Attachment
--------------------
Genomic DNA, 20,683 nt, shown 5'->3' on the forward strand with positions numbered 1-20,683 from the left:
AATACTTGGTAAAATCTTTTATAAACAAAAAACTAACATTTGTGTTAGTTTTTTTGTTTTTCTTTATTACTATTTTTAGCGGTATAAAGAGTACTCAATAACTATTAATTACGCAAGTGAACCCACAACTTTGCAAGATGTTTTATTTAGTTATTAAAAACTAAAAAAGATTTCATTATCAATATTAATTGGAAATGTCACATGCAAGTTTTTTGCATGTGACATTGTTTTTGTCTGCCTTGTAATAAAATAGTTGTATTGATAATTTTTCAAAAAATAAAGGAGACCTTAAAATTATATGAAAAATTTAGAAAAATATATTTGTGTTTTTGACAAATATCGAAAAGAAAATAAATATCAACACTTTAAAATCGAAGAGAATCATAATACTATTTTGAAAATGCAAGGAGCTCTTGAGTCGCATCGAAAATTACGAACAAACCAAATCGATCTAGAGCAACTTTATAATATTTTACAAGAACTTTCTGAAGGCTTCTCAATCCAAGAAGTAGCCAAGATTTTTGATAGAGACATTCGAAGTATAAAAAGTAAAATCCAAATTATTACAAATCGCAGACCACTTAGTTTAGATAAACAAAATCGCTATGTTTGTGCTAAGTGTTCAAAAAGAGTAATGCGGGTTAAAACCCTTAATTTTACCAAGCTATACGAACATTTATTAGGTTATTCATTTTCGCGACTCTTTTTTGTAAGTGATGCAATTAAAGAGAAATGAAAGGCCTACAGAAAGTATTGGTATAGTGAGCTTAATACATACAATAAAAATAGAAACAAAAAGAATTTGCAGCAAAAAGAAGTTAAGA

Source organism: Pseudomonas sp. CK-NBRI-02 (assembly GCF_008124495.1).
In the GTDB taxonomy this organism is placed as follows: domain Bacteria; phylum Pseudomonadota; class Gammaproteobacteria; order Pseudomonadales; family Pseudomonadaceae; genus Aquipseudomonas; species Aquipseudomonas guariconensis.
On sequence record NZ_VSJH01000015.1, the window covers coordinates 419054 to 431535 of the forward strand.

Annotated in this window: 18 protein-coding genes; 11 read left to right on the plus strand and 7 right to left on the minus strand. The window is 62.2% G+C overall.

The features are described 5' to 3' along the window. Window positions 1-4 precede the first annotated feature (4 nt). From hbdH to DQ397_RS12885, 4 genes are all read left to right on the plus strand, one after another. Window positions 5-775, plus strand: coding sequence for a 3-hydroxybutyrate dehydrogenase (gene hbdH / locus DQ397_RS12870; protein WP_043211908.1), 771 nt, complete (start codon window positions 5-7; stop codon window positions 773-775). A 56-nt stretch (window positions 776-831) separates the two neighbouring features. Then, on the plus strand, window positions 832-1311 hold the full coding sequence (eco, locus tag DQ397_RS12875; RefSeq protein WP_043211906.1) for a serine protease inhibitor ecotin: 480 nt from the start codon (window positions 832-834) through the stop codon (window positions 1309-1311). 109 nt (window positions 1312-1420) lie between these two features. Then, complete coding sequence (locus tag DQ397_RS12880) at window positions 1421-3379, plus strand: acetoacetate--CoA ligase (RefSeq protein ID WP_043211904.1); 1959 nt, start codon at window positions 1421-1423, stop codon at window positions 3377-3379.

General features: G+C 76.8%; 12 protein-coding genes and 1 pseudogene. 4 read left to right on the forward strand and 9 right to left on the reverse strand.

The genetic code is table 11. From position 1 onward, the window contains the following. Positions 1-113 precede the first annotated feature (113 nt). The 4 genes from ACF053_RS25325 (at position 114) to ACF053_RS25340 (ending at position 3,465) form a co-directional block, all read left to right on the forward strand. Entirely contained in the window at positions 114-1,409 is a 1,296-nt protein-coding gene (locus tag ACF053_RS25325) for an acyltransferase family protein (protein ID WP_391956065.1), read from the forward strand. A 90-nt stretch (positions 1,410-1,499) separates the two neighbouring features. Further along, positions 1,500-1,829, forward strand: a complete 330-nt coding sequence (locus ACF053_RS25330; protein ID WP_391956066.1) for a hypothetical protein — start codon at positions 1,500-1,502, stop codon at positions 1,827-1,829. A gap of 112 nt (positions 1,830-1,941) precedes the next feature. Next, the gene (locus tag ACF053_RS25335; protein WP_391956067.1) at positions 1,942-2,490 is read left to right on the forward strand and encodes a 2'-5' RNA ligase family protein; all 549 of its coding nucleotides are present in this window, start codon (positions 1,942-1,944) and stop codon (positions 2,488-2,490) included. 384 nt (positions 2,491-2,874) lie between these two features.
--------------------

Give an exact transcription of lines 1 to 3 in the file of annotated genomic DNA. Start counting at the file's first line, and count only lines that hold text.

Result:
Genomic DNA, 20,683 nt, shown 5'->3' on the forward strand with positions numbered 1-20,683 from the left:
AATACTTGGTAAAATCTTTTATAAACAAAAAACTAACATTTGTGTTAGTTTTTTTGTTTTTCTTTATTACTATTTTTAGCGGTATAAAGAGTACTCAATAACTATTAATTACGCAAGTGAACCCACAACTTTGCAAGATGTTTTATTTAGTTATTAAAAACTAAAAAAGATTTCATTATCAATATTAATTGGAAATGTCACATGCAAGTTTTTTGCATGTGACATTGTTTTTGTCTGCCTTGTAATAAAATAGTTGTATTGATAATTTTTCAAAAAATAAAGGAGACCTTAAAATTATATGAAAAATTTAGAAAAATATATTTGTGTTTTTGACAAATATCGAAAAGAAAATAAATATCAACACTTTAAAATCGAAGAGAATCATAATACTATTTTGAAAATGCAAGGAGCTCTTGAGTCGCATCGAAAATTACGAACAAACCAAATCGATCTAGAGCAACTTTATAATATTTTACAAGAACTTTCTGAAGGCTTCTCAATCCAAGAAGTAGCCAAGATTTTTGATAGAGACATTCGAAGTATAAAAAGTAAAATCCAAATTATTACAAATCGCAGACCACTTAGTTTAGATAAACAAAATCGCTATGTTTGTGCTAAGTGTTCAAAAAGAGTAATGCGGGTTAAAACCCTTAATTTTACCAAGCTATACGAACATTTATTAGGTTATTCATTTTCGCGACTCTTTTTTGTAAGTGATGCAATTAAAGAGAAATGAAAGGCCTACAGAAAGTATTGGTATAGTGAGCTTAATACATACAATAAAAATAGAAACAAAAAGAATTTGCAGCAAAAAGAAGTTAAGA

Source organism: Pseudomonas sp. CK-NBRI-02 (assembly GCF_008124495.1).